The business might keep running if there’s a chance it can be rescued or sold. If this happens, as an employee you might be asked to continue working. This doesn’t affect your rights to redundancy pay if the business closes down later. If the business is sold then you may have rights under the TUPE rules.
What do I do if I am facing redundancy?
Employers sometimes have no option but to make redundancies and want to make sure that they get their processes right and make fair choices. However, whilst redundancy is a potentially fair reason for dismissal, employers sometimes use redundancy as a convenient ‘shorthand’ when looking to dismiss employees they no longer want, for example where they believe that there are performance issues or where the employee no longer ‘fits’ the team.
A genuine redundancy occurs when:
- an employer’s business, or part of it, has ceased to operate; and/or
- the employer’s business has moved to a different place; and/or
- the business’s need for work of a particular type to be done has ceased or diminished.
Even if there is a genuine redundancy situation, an employer must still follow a correct redundancy process. Lack of a genuine redundancy situation, or failure to follow a fair process can give rise to a claim.
If you are an employee we can help guide you through the process to try and ensure the best possible outcome in the circumstances and to put you in the best negotiating position.
What is whistleblowing?
Whistleblowing is the term used when an employee or worker passes on information concerning wrongdoing. It is called “making a disclosure” or “blowing the whistle”.
The wrongdoing will typically (although not necessarily) be something they have witnessed at work.
A whistleblower is protected from being unfairly dismissed or from suffering another detriment as a result of making a disclosure. This means that they should not be:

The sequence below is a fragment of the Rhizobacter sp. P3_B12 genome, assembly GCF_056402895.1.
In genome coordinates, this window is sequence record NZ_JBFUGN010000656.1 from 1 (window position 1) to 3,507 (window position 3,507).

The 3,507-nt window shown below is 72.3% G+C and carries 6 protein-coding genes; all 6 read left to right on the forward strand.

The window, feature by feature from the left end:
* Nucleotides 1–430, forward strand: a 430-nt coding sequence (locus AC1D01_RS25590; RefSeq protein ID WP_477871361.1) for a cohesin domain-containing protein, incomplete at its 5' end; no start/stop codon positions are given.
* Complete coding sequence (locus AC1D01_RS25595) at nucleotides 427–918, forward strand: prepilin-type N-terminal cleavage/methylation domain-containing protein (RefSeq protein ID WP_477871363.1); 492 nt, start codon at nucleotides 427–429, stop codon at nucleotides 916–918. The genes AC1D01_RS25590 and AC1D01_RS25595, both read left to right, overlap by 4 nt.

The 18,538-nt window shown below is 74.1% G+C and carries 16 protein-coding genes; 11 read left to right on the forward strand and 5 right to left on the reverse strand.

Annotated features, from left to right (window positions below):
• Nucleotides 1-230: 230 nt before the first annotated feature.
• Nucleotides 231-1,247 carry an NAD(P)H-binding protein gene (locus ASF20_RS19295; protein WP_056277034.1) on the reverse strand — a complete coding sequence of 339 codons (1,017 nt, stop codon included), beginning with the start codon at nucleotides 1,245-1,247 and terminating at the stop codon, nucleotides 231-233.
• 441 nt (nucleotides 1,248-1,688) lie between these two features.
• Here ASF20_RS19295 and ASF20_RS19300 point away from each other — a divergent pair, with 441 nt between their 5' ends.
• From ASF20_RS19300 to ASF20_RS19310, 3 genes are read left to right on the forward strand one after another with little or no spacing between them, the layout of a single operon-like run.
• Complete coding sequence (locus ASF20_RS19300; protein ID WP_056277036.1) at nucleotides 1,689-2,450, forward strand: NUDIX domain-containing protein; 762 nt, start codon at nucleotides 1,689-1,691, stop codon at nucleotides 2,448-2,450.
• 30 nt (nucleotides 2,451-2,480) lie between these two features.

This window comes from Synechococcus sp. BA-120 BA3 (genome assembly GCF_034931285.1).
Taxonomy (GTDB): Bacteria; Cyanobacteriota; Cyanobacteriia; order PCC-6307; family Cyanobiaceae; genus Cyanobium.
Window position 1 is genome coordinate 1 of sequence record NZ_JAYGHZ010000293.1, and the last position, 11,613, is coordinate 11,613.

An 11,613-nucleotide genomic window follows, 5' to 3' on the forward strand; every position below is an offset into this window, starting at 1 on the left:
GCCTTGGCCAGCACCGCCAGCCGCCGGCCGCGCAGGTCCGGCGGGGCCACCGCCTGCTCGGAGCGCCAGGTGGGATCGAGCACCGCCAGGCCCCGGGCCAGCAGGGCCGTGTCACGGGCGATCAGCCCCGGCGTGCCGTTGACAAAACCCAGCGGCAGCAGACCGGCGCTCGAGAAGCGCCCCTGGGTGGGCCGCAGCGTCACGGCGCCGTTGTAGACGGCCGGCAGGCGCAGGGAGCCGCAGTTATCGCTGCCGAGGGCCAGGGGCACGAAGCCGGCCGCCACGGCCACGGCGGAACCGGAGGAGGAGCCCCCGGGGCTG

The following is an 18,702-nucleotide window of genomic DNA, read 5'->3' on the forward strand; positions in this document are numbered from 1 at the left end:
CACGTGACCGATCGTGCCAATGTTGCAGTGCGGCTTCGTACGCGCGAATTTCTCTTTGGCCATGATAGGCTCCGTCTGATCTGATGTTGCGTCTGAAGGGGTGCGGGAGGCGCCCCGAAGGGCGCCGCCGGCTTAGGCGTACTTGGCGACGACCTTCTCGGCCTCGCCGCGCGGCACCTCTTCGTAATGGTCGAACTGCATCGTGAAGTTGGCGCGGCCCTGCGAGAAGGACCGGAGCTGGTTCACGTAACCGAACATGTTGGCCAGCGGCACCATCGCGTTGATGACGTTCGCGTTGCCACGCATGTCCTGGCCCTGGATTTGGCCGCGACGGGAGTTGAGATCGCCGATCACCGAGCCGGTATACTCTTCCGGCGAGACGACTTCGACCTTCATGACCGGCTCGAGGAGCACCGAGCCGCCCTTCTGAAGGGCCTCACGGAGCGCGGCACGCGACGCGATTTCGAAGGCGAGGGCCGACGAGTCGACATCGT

- excluded from work; etc
If they are subjected to a detriment then they can bring a claim for compensation. There is no limit on the amount of compensation that can be claimed and the employee does not need to have been employed for any particular length of time in order to bring a claim.
Whistleblowing claims are difficult because the law is very complicated. Often employers fall foul of the whistleblowing rules because they do not recognise when an employee has made a whistleblowing disclosure.
Moon Beever Solicitors can help ensure that you receive the compensation you deserve if your employer takes negative action against you because you brought wrongdoing to attention. Our legal experts have achieved substantial settlements for employees who have lost their jobs or who have otherwise suffered unfair treatment at work because they blew the whistle.
What do I do if I am denied my bonus?
If you have been denied a bonus that you are rightfully owed, or if have been paid less than expected, your employer may be in breach of your employment contract.
Senior executives often have complex remuneration deals which make up a significant part of their overall pay package. Sometimes the bonus arrangements are contractual, but often there is an element of employer discretion.
An employer’s misuse of its discretion can amount to a breach of your employment contract, which could give rise to a potential claim.
It is not unusual for female senior executives to be paid less than male colleagues doing similar work. This may give rise to a claim for equal pay.
Our legal experts can help you get paid what is legitimately due to you where you are being unfairly underpaid.